Hands For Mechanical Clocks
The Mechanical Clock hands in the list below are sold by dial diameter size. Alternately, this is not the same method as a clock that operates on a battery. Instead, determine the hands for mechanical clocks as an after effect of measuring the dial diameter. Furthermore, a time track is the outer ring that clocks sometimes have just outside the numerals. Measure the dial diameter from outside of the 9 to outside of the 3. For example, if you come up with 6 inches for this measurement, then order hands for a 6 inch time track. So, for a pair of hands made for a 6 inch time track would have a minute hand around 2 7/8 inches long.
These mechanical clock hands are for German mechanical clocks that are post WW2 and includes most mechanical clocks after 1950. Post war clocks are made in either Korea, China, or Germany. Of course, the Korean and China clocks are pretty easy to identify as they usually say 31 day on it. If this is the situation and the clock says 31 day, these hands will not fit.
If you would like to be certain the clock is from Germany, look at the back plate of the clock movement itself. There will always be a stamp with an engraving that says Made in Germany. These mechanical clock hands will fit 90% of these clocks. Although there are some exceptions. Some tubular bell units and some of the older German units are a couple of examples. To be absolutely 100% sure these hands are correct, measure the width of the mounting post on the movement and match it up with the sizes they specify.
For many dial diameters. These fit most German mechanical clock movements. The minute hand has a 2.2mm square mounting hole, the hour hand has a 4.5mm round hole.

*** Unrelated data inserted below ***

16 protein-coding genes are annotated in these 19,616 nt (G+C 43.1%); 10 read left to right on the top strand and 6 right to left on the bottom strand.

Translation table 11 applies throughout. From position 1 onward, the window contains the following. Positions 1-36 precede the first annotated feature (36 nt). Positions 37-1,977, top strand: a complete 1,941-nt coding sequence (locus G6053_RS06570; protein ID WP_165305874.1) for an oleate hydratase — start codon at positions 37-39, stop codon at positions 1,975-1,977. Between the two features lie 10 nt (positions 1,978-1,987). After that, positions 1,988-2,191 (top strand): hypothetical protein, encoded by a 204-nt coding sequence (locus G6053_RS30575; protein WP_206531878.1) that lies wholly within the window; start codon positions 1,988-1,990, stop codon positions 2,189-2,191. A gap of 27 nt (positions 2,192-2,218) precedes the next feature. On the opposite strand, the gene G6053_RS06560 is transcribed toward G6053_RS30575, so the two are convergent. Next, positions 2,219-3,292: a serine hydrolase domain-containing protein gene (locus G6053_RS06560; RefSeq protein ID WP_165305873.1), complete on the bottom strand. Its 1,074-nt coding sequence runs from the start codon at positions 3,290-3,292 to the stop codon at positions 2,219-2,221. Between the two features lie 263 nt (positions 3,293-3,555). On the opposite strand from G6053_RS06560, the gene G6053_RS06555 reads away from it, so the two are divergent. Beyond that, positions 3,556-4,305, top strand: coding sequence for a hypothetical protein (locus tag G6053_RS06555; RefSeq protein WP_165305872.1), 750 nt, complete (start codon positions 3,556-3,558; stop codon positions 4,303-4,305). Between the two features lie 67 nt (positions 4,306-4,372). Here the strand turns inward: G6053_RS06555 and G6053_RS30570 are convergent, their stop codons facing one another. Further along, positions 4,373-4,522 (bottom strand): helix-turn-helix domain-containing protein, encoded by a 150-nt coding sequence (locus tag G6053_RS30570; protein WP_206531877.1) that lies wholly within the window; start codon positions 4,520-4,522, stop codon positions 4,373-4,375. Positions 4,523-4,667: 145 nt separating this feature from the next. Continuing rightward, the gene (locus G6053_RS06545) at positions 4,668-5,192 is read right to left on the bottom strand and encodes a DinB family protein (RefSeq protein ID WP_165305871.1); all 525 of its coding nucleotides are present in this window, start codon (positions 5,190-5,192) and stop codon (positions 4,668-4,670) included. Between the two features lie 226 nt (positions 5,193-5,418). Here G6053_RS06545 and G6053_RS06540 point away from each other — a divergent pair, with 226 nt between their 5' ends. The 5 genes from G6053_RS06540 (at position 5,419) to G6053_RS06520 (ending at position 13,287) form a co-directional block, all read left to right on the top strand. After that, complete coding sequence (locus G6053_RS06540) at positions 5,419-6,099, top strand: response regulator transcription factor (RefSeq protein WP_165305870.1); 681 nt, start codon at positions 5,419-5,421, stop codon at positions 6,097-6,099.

German Regulator Style
These fit most German mechanical clock movements. The minute hand has a 2.2mm square mounting hole, the hour hand has a 4.5mm round hole.
American Mechanical hands for Seth Thomas, Sessions, Ansonia, Gilbert, Bristol, Ingram, Welch, New Haven and others. These are for American made mechanical movements produced prior to the end of WW2 because they did not produce many clocks after this time. The hands come in a couple minute hand mounting styles such as Oblong or Square. The hour hand just has a round hole every time.
The further back in time one goes with USA antiques movements there was less mass production. This means the older the clock the weirder things can get. So these hands are not going to fit every clock that is old and from America but they do cover the mass productions instead. Sometimes is it required for the older antiques to make something work from what is available. Such as soldering two hands together to make one good one that fits or filing a hole bigger with a needle file.
For 5 inch dial diameter. Choose square or oblong hole in the minute hand. For American antique movements. (Seth Thomas, New Haven, Ansonia, Gilbert, Waterbury and so on)
For American antique movements. (Seth Thomas, New Haven, Ansonia, Gilbert, Waterbury and so on) This has a square hole in the minute hand.
For American antique movements. (Seth Thomas, New Haven, Ansonia, Gilbert, Waterbury and so on). Specify if the hole in the minute hand is oblong or square. Measurement is the dial diameter
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